TAKE ACTION

NEW VOICES NEW YORK TOOLKIT
NEW VOICES ONE PAGERS
REACH OUT TO YOUR LEGISLATOR
1. FIND YOUR SENATOR AND ASSEMBLY MEMBER

Insert your address into the map above to to find your elected representative in both the Senate and the Assembly. Remember to write their contact information down.

2. SEND THEM AN EMAIL/POSTCARD

Use the templates above and contact your legislators. Make sure to personalize them with your own information before sending.

2. SEND THEM AN EMAIL/POSTCARD

Use the templates above and contact your legislators. Make sure to personalize them with your own information before sending.

NY STATE LEGISLATIVE PROCESS 101
1. BILL IS DRAFTED AND INTRODUCED
2. BILL GETS SENT TO COMMITTEE WHERE A HEARING IS HELD AND COMMITTEE MEMBERS VOTE
3. IF THE BILL PASSES THROUGH ITS ASSIGNED COMMITTEE, IT IS SENT TO THE ENTIRE CHAMBER FLOOR, WHERE THE ENTIRE HOUSE/SENATE VOTES
4. IF THE BILL PASSES, IT IS SENT TO THE OTHER CHAMBER OF THE LEGISLATURE WHERE THE BILL GOES THROUGH THE SAME COMMITTEE PROCESS
5. IF THE BILL PASSES BOTH CHAMBERS, IT IS SENT TO THE GOVERNOR
WHEN THE LEGISLATURE IS IN SESSION: THE GOVERNOR HAS 10 DAYS TO SIGN OR VETO THE BILL. IF THE GOVERNOR DOES NOT DO EITHER OF THOSE WITHIN THE 10 DAY WINDOW, THE BILL AUTOMATICALLY BECOMES A LAW
WHEN THE LEGISLATURE IS NOT IN SESSION: THE GOVERNOR HAS 30 DAYS TO SIGN OR VETO, AND FAILURE TO ACT RESULTS IN A VETO, NOT LAW
NEW VOICES NY TIMELINE
JAN. 2019
BILLS INTRODUCED IN HOUSE AND SENATE
APRIL 2019
OVER 80 PEOPLE TRAVELED TO ALBANY FOR AN ADVOCACY DAY, WHERE ADVOCATES MET WITH LEGISLATORS AND HELD A PRESS CONFERENCE TO EMPHASIZE THE IMPORTANCE AND NEED FOR NEW VOICES IN NY
NOW
BILLS HAVE BEEN ASSIGNED TO THE EDUCATION COMMITTEES IN BOTH CHAMBERS, BUT HEARINGS HAVE NOT BEEN SCHEDULED
NEW VOICES NY STUDENT ADVOCACY DAY 2019
EXAMPLES OF CENSORSHIP IN NY STATE
FLUSHING HS 

In Flushing, NY, a story in Flushing High School’s newspaper quoted a sophomore saying he felt he
lacked good teachers — the principal said this was negative coverage and withheld the entire
edition from distribution.

  • In the end, the article was published by the New York Post instead.

  • The censorship of the entire publication shows the disproportionate power that administration currently holds over student publications.

COLLEGE OF STATEN ISLAND HS FOR INTERNATIONAL STUDIES

At the College of Staten Island High School for International Studies, the principal pulled an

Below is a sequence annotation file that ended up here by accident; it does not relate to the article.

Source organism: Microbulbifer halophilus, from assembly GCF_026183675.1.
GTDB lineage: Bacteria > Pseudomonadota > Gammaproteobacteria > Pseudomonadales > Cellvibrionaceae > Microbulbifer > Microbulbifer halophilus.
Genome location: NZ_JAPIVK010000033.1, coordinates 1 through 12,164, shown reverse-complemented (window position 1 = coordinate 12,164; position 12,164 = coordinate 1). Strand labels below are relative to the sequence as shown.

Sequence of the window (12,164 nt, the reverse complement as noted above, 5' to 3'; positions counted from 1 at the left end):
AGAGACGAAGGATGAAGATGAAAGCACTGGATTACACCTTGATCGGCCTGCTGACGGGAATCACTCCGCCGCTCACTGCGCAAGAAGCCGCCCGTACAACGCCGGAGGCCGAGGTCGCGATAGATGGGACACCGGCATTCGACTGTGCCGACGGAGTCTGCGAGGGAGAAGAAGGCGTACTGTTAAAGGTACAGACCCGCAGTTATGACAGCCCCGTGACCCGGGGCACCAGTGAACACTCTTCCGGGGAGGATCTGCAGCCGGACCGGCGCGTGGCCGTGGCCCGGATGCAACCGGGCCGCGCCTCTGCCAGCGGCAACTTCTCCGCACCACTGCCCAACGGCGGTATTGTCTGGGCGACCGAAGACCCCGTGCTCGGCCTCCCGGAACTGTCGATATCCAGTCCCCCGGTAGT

opinion article about the Middle East crisis. One student wrote from an Israeli perspective, a second student from the Palestinian view. The principal found the article unbalanced and told adviser Nancy Kaplan to cut it.

  • Untenured teachers who feel the need to accede to administrators wishes often feel powerless to stand up for their students.

  • “I was new and didn’t want to cause trouble,” said Ms. Kaplan, who is now a master teacher in East New York. "So I gave in."

FRANK SINATRA HS FOR THE ARTS 

At Frank Sinatra School of the Arts HS in Queens, an assistant principal edited 50 to 70 percent of each of the four issues of The Bennett, its newspaper, in the 2010-2011 school year.

  • From grammar to articles on school performances, the administrator reviewed everything before print and had the power to edit coverage to paint the school in a more positive light

YOUNG WOMEN'S LEADERSHIP SCHOOL OF ASTORIA

At the Young Women’s Leadership School of Astoria, student Batoul Saleh printed the first article of a brand-new newspaper club’s first issue and taped it to the wall. The article highlighted concerns about the school’s student government group and student elections. Respectful discussion and
interest followed, but the principal tore down the article

  • Saleh’s parents were called in for a meeting, and the newspaper adviser said that either the adviser or principal needed to approve all editorial decisions for the newspaper.

  • Saleh was prohibited from participating in a school trip because she had ‘failed to uphold school values’ through her actions (citylimits.org)

WORLD JOURNALISM PREPARATORY SCHOOL

Students like Deborah Kosnar, at the World Journalism Preparatory School (Kosnar was then 16
years old, in 2011) reported internalizing administrators’ censorship: “Even though we aren’t supposed to be censoring our words, we are.” (WNYC.org)

HOW DO YOU TRAIN YOUNG PEOPLE TO BE INDEPENDENT, CIVICALLY MINDED MEMBERS OF THE COMMUNITY WHEN THEY ARE TAUGHT IN AN ENVIRONMENT THAT ENCOURAGES SELF-CENSORSHIP AND A TOE-THE LINE, POSITIVE-NEWS-ONLY, PR-ORIENTED MINDSET?